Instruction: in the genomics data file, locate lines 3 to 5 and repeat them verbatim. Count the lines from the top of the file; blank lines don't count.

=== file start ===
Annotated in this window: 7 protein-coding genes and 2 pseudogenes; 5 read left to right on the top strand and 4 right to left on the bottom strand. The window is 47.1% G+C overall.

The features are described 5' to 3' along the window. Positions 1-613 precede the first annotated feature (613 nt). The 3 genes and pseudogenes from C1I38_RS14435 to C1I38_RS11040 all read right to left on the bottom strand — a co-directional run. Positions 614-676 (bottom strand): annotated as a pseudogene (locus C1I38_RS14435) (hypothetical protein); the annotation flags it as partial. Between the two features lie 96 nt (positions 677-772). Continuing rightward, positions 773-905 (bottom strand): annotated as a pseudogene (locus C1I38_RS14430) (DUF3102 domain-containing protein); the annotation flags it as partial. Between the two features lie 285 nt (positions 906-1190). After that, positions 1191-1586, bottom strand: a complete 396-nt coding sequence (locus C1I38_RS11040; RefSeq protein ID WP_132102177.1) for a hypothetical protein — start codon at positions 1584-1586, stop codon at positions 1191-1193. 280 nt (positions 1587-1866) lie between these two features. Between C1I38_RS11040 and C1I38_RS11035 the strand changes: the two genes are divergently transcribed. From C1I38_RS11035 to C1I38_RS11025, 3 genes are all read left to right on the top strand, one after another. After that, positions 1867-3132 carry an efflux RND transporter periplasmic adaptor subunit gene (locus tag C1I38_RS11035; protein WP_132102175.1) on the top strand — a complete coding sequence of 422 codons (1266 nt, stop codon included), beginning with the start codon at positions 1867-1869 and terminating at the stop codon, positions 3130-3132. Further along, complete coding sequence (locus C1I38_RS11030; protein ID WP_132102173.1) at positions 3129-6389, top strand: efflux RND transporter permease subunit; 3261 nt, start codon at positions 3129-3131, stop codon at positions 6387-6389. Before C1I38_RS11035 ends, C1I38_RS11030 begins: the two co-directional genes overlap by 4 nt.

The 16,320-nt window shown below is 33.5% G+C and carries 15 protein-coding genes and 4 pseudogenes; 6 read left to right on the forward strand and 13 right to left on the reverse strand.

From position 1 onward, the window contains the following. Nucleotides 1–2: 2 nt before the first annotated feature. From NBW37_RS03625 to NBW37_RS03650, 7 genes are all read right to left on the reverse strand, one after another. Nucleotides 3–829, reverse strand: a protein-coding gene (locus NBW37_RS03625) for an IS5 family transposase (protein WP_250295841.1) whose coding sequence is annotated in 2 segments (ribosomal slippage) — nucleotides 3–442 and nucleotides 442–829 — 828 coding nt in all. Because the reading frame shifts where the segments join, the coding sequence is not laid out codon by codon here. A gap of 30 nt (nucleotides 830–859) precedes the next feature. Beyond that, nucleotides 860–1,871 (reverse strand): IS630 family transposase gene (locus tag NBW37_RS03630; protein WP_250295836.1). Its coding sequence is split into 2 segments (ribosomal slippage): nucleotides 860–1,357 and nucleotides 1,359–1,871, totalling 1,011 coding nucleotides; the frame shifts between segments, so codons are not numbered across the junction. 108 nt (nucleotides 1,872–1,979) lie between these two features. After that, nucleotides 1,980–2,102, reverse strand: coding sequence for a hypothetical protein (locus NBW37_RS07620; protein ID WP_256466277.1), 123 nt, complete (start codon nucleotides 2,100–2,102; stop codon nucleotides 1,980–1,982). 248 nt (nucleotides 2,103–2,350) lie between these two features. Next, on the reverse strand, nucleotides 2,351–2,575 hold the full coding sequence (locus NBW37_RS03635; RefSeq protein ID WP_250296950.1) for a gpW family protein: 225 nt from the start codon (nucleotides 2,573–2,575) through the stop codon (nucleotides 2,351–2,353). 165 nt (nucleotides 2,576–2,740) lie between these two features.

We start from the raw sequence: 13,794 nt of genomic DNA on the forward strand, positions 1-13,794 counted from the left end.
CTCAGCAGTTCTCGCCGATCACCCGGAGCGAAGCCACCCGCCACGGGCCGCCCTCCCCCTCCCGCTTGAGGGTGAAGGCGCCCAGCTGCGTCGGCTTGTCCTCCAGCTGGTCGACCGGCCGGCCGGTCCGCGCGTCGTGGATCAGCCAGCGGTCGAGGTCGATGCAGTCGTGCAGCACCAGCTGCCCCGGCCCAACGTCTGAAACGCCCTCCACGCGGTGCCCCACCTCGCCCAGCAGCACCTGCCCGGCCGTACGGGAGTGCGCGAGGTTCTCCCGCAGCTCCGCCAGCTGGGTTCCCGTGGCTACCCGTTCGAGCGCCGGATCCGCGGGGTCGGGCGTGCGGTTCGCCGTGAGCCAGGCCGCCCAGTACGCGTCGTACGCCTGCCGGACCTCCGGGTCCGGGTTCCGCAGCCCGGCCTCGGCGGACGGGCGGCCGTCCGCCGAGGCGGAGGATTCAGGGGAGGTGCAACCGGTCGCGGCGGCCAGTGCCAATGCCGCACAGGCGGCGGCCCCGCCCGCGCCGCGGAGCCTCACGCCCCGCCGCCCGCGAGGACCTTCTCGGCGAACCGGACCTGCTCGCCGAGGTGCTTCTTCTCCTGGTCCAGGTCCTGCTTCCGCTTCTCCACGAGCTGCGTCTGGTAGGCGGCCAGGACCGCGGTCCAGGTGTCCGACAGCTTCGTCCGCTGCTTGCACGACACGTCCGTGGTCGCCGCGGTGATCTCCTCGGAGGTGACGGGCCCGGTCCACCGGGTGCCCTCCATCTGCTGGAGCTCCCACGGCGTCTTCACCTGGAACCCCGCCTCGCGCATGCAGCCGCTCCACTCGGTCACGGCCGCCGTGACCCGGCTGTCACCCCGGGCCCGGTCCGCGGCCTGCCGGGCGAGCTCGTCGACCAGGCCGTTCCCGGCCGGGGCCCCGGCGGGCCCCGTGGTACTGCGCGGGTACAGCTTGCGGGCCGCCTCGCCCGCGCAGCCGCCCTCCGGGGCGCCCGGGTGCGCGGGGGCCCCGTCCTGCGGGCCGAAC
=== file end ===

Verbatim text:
The 16,320-nt window shown below is 33.5% G+C and carries 15 protein-coding genes and 4 pseudogenes; 6 read left to right on the forward strand and 13 right to left on the reverse strand.

From position 1 onward, the window contains the following. Nucleotides 1–2: 2 nt before the first annotated feature. From NBW37_RS03625 to NBW37_RS03650, 7 genes are all read right to left on the reverse strand, one after another. Nucleotides 3–829, reverse strand: a protein-coding gene (locus NBW37_RS03625) for an IS5 family transposase (protein WP_250295841.1) whose coding sequence is annotated in 2 segments (ribosomal slippage) — nucleotides 3–442 and nucleotides 442–829 — 828 coding nt in all. Because the reading frame shifts where the segments join, the coding sequence is not laid out codon by codon here. A gap of 30 nt (nucleotides 830–859) precedes the next feature. Beyond that, nucleotides 860–1,871 (reverse strand): IS630 family transposase gene (locus tag NBW37_RS03630; protein WP_250295836.1). Its coding sequence is split into 2 segments (ribosomal slippage): nucleotides 860–1,357 and nucleotides 1,359–1,871, totalling 1,011 coding nucleotides; the frame shifts between segments, so codons are not numbered across the junction. 108 nt (nucleotides 1,872–1,979) lie between these two features. After that, nucleotides 1,980–2,102, reverse strand: coding sequence for a hypothetical protein (locus NBW37_RS07620; protein ID WP_256466277.1), 123 nt, complete (start codon nucleotides 2,100–2,102; stop codon nucleotides 1,980–1,982). 248 nt (nucleotides 2,103–2,350) lie between these two features. Next, on the reverse strand, nucleotides 2,351–2,575 hold the full coding sequence (locus NBW37_RS03635; RefSeq protein ID WP_250296950.1) for a gpW family protein: 225 nt from the start codon (nucleotides 2,573–2,575) through the stop codon (nucleotides 2,351–2,353). 165 nt (nucleotides 2,576–2,740) lie between these two features.

We start from the raw sequence: 13,794 nt of genomic DNA on the forward strand, positions 1-13,794 counted from the left end.